I hasten to direct Owners to a situation where the VOTING POWER OF A body corporate is comprised of a family holding voting whose ownership exceeds 50% of lots and therefore controls the votes at any general meeting.

    The committee has 5 of the 7 voting members from the control family.

    In this circumstance, democracy is replaced by dictatorship and no motion can have the numbers to object. No motion can win at a general meeting if the family vote remains a bloc.

    The legislation cannot always rely on an adjudicators version of ‘ reasonableness’ and there is no ‘fairness’ test defined within the Act. Further, an Adjudicators Order on ‘fairness’ or anything else cannot be enforced by the Act.

    I’m sure there are many others who are confronted by this stalemate. What can we do??

    Maybe the voting at committee and general meetings can be restricted as are PROX votes restricted at AGM’s and EGM’s under the Act.

    Where can owners seek redress if an Adjudicator reverses his/her order? Why can an Adjudicators Order be enforced under the Act?

    The example quoted in ‘Coronation Gardens’ took 5 months to resolve.

    Given my circumstance, the trees would have been removed after the vote outside committee meeting and well before the 7 day (if any) notice was delivered to owners.

    there are a few gaps needing attention within this legislation and regulations and until such time as these are addressed the number of disputes will continue to grow.

    A solution here is compulsory conciliation meetings. at the moment, parties can boycott such meetings. Why is this not an obvious solution to reduce disputes.

    Further, Committees often takes the stance not to communicate with owners for one reason or another. Surely compulsory mediation will solve the growing number of disputes.

  2. Jessica Cannon

    Hi Don,

    I appreciate your comments and thank you for taking the time to express your views of this topic. I can understand your frustration and you are obviously facing difficulties within your own Scheme.

    The intention behind this recommendation is to create a new avenue for owners to challenge a committee decision even when that decision is lawful and within the parameters of the legislation. Ordinarily an owner (or group of owners) can only challenge a committee decision when it is unlawful or falls outside of the committee powers under the legislation. Given that this avenue allows owners to challenge lawful decisions, the threshold has to be high in order to justify the objection to the decision.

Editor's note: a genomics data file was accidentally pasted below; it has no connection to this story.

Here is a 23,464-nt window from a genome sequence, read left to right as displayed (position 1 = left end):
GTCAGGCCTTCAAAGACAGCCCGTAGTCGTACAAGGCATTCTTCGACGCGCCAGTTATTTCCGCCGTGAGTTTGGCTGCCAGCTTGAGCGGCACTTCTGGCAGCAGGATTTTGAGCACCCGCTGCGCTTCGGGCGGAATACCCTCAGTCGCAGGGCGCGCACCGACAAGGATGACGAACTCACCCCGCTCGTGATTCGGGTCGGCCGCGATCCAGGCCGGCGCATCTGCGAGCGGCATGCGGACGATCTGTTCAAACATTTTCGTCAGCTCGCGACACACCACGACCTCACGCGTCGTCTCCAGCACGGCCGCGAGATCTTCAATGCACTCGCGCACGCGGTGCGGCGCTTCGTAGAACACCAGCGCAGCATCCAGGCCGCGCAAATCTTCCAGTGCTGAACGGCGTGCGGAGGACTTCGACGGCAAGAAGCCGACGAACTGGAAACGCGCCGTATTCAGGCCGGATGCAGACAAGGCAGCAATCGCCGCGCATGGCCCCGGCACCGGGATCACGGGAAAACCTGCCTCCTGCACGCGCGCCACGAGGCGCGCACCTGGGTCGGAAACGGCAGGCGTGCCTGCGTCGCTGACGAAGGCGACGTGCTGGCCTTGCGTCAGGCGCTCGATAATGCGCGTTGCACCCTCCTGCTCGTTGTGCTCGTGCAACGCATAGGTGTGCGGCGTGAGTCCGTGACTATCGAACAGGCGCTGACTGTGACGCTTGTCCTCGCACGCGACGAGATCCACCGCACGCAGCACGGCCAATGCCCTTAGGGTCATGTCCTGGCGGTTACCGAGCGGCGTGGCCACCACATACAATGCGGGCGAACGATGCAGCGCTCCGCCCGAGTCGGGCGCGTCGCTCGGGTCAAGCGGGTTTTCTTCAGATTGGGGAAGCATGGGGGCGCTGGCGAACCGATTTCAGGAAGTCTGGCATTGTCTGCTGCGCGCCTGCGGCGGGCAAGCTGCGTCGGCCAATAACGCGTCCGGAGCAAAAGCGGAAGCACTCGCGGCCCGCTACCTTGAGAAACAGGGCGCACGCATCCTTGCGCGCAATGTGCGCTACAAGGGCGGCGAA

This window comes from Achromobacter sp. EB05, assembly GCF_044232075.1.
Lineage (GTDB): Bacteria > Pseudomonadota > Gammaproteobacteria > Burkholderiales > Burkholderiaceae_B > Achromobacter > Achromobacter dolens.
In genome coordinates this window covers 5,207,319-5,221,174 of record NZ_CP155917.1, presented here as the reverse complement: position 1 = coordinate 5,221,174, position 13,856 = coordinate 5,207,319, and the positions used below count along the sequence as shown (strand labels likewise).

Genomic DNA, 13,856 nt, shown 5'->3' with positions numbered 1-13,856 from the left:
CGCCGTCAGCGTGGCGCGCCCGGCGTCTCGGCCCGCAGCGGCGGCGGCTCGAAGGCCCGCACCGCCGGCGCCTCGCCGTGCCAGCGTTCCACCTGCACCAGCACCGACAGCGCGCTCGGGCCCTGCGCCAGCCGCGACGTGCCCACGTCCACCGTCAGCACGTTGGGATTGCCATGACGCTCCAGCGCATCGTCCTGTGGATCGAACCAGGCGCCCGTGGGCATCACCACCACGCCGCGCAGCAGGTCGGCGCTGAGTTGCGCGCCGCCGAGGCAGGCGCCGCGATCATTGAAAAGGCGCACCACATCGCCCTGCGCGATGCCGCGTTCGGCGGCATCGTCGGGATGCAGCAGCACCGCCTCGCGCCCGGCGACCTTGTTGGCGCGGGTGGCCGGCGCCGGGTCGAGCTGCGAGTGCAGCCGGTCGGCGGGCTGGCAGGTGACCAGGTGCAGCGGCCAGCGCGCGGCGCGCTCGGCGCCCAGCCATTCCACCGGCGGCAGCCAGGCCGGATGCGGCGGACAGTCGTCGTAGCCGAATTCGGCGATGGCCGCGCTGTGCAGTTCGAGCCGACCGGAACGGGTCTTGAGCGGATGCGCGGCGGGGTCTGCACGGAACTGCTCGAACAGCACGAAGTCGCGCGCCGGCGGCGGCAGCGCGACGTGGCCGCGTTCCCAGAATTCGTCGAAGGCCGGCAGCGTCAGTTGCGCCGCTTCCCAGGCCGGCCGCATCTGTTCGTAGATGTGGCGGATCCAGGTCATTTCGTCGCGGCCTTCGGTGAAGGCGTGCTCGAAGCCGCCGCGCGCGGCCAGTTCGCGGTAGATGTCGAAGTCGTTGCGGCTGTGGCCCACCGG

In terms of seeking quick and effective recourse, owners are at liberty to file an application with the Commissioner’s Office and seek interim orders. The interim orders can injunct a body corporate (and its committee) from taking action until such time as the final/substantive application is determined by an Adjudicator. In certain circumstances, there is also the ability to seek urgent orders from the Commissioner’s Office.

    In my experience with the Commissioner’s Office there is a requirement, and a strict requirement at that, to firstly attempt internal conciliation of the issues at hand and failing that attend conciliation via the Commissioner’s Office. More often than not the parties can try some form of middle ground and a substantive application is not required. I understand and I have experienced first-hand the disputes which just are not receptive to conciliation and the only way forward is for an independent Adjudicator to make a decision.

    In relation to the proxy votes there are a few recommendations which look to resolve some of the issues presently experienced in Schemes and I direct you to Archer’s news bulletin on the 64 recommendations on this point.

    With all of the above said, I agree with you Don that there are certainly areas within the legislation that need work and I believe that these recommendations go some way to resolving some of the key issues experienced in community titles schemes. However, there are always going to be new issues which need to be tackled and that’s where comments like yours are advantageous in discussing and looking to practical and commercial resolutions.